I may get some argument over this, but overall, the Texas coast is level-wind reel country. Most serious trout chasers and redfish rustlers are armed with a quality open-faced level-wind reel and a solid built graphite rod. When you spot someone with an inexpensive closed-face spinning rig and a tackle box full of cheap snap swivels and those stiff, store-bought, pre-tied leaders, it is usually the sure sign of an inexperienced novice.

I cut my saltwater fishing teeth on the old Ambassadeur “red reels”. In fact, I still have a shelf full of them of different vintages. Even though I have a few more modern Shimano, Quantum, and a shiny silver Ambassadeur Model 6500, I still revert to using the smooth working old red reel occasionally.

Although there are some quality bail-type spin-cast reels out there, I have never been comfortable with them. They have been popular on the East Coast for many years, but I have found them awkward and clunky. It’s a matter of performance and personal preference. No matter what style of reel you choose, make sure it is top quality. Buy the best you can afford, take care of it, and it will serve you well for many years. The world of saltwater fishing is a harsh environment. Don’t even think about going near the salt water with a cheap or flimsy-built fishing reel.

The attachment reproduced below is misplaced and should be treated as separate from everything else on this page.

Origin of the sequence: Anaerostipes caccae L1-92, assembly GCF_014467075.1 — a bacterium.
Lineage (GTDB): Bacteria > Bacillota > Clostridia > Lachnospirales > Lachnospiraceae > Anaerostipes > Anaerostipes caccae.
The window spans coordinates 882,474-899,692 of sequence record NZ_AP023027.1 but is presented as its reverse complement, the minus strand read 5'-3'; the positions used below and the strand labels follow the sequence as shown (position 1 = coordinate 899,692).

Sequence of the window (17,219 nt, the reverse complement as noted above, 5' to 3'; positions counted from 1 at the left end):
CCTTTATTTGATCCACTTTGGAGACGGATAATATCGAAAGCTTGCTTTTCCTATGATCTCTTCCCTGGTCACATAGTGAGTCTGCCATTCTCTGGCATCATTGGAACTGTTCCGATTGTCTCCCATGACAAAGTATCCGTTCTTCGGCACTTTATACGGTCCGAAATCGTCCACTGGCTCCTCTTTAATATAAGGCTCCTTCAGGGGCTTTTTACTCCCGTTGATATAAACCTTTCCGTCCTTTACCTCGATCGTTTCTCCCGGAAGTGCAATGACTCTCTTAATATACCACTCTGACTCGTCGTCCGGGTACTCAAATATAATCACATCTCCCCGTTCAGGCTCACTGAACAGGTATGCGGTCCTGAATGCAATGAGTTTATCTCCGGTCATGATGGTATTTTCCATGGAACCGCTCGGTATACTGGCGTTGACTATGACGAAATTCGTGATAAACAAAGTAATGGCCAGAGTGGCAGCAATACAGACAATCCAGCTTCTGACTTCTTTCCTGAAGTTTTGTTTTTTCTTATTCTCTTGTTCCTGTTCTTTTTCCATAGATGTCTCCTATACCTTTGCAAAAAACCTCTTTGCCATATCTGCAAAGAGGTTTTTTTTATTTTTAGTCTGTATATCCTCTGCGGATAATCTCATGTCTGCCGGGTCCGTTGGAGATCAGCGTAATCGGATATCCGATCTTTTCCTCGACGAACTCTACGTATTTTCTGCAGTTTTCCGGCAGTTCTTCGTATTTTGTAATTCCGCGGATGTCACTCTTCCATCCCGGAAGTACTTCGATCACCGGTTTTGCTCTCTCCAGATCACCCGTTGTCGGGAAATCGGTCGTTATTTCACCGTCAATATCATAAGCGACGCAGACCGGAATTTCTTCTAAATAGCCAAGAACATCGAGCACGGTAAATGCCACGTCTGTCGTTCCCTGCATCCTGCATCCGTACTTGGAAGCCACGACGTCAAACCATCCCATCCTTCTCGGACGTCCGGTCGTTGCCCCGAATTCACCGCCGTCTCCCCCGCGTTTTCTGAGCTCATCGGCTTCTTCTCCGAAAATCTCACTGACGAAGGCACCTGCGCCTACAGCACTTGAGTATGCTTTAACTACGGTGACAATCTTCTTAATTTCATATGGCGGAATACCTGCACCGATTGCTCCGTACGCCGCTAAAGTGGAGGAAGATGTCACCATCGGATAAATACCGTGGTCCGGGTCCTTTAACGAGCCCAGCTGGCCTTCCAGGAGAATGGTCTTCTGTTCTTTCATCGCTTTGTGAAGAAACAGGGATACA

Although few macho fishermen will admit it, the reason many of them stick to closed-face spinning or spin-cast tackle is that they can’t effectively cast the level-wind reel without backlashing. My advice to those is to buy a casting plug, find some space, and learn to master the bait-casting reel before going on the next fishing trip.

As far as terminal tackle, I know that snap swivels are convenient and are easier and quicker to tie on. Using them, especially the cheap ones, is courting disaster. A big fish can pull them open during a fight and be gone before you realize it.

Another problem with snap swivels is that on days you may be fishing exceptionally clear water and the fish are spooky or finicky, they will avoid anything that looks unnatural. If you insist on using swivels, make sure they are the black ones, or you can spray paint your own to make them less visible.